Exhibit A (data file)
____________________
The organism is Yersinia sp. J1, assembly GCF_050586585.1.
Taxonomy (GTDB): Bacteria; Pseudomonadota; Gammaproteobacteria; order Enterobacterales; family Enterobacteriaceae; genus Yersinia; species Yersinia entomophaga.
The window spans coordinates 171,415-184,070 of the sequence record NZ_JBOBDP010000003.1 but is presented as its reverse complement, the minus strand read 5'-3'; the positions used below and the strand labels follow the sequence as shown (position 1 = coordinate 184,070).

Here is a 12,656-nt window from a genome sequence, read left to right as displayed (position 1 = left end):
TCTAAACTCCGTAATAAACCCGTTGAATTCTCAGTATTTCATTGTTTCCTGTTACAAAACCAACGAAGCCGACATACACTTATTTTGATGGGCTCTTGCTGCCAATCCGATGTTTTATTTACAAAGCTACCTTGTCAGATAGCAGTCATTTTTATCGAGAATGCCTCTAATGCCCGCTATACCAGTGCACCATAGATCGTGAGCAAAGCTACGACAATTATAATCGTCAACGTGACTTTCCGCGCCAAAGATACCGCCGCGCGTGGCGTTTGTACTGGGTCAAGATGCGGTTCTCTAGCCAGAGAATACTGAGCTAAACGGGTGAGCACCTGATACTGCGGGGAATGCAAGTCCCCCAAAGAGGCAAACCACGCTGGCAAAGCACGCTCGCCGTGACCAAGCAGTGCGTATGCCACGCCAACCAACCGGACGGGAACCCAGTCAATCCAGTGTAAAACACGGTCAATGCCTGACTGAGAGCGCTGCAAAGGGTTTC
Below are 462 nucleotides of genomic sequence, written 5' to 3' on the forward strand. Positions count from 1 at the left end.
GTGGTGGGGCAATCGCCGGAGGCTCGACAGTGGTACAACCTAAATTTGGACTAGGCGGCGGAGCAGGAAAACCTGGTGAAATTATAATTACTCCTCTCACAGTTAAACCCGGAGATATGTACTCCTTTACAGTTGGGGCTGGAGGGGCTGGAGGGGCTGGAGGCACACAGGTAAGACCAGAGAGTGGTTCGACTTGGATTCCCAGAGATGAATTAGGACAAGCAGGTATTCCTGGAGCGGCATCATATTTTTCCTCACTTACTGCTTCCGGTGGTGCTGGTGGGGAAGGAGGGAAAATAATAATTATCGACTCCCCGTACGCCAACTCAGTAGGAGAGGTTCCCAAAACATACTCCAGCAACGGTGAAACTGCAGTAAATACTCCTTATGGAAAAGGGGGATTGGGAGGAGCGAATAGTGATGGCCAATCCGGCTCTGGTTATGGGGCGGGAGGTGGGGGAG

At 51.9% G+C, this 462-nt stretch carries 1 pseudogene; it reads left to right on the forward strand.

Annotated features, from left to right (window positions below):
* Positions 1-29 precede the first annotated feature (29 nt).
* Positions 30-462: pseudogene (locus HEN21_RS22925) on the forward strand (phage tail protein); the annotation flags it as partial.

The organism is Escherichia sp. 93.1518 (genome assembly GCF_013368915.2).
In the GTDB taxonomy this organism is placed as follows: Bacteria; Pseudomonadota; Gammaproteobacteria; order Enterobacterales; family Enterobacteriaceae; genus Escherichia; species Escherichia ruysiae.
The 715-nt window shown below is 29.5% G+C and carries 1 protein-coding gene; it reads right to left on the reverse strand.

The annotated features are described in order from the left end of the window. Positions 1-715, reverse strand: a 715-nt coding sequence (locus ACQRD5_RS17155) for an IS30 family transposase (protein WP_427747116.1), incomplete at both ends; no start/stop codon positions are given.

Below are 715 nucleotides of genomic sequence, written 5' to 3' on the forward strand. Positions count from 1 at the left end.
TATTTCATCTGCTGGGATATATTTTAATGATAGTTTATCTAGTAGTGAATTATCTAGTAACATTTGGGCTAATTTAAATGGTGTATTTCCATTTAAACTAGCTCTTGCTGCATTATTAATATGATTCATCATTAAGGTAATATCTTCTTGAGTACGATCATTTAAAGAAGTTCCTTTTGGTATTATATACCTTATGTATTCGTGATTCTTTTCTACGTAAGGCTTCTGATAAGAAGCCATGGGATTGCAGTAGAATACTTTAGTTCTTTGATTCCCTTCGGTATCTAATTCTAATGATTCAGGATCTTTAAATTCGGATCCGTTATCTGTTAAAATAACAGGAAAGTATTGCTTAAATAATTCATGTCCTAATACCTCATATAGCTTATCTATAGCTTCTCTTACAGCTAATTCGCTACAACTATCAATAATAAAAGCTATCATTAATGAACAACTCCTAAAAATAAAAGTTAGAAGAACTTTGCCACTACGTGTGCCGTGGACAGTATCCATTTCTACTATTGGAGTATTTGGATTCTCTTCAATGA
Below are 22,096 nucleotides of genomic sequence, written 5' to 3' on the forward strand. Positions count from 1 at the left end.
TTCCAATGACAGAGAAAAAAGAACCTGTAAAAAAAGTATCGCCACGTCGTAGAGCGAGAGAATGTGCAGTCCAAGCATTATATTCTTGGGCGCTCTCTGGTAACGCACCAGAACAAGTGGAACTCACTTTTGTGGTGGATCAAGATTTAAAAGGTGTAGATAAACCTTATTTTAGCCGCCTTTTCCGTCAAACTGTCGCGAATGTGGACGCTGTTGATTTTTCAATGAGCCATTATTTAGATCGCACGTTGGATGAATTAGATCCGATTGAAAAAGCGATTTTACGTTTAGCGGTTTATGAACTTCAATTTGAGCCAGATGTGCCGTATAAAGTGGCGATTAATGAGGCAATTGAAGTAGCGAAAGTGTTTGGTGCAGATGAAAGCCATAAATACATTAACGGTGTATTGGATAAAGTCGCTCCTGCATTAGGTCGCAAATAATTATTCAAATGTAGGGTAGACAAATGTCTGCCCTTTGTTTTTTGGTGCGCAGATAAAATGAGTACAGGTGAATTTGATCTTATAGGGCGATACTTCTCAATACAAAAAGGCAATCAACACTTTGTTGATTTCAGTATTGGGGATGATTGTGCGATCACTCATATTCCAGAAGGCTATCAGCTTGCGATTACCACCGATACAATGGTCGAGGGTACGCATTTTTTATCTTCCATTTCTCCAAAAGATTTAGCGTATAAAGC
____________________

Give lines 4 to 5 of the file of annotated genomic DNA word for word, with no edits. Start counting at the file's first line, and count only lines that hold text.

Here is a 12,656-nt window from a genome sequence, read left to right as displayed (position 1 = left end):
TCTAAACTCCGTAATAAACCCGTTGAATTCTCAGTATTTCATTGTTTCCTGTTACAAAACCAACGAAGCCGACATACACTTATTTTGATGGGCTCTTGCTGCCAATCCGATGTTTTATTTACAAAGCTACCTTGTCAGATAGCAGTCATTTTTATCGAGAATGCCTCTAATGCCCGCTATACCAGTGCACCATAGATCGTGAGCAAAGCTACGACAATTATAATCGTCAACGTGACTTTCCGCGCCAAAGATACCGCCGCGCGTGGCGTTTGTACTGGGTCAAGATGCGGTTCTCTAGCCAGAGAATACTGAGCTAAACGGGTGAGCACCTGATACTGCGGGGAATGCAAGTCCCCCAAAGAGGCAAACCACGCTGGCAAAGCACGCTCGCCGTGACCAAGCAGTGCGTATGCCACGCCAACCAACCGGACGGGAACCCAGTCAATCCAGTGTAAAACACGGTCAATGCCTGACTGAGAGCGCTGCAAAGGGTTTC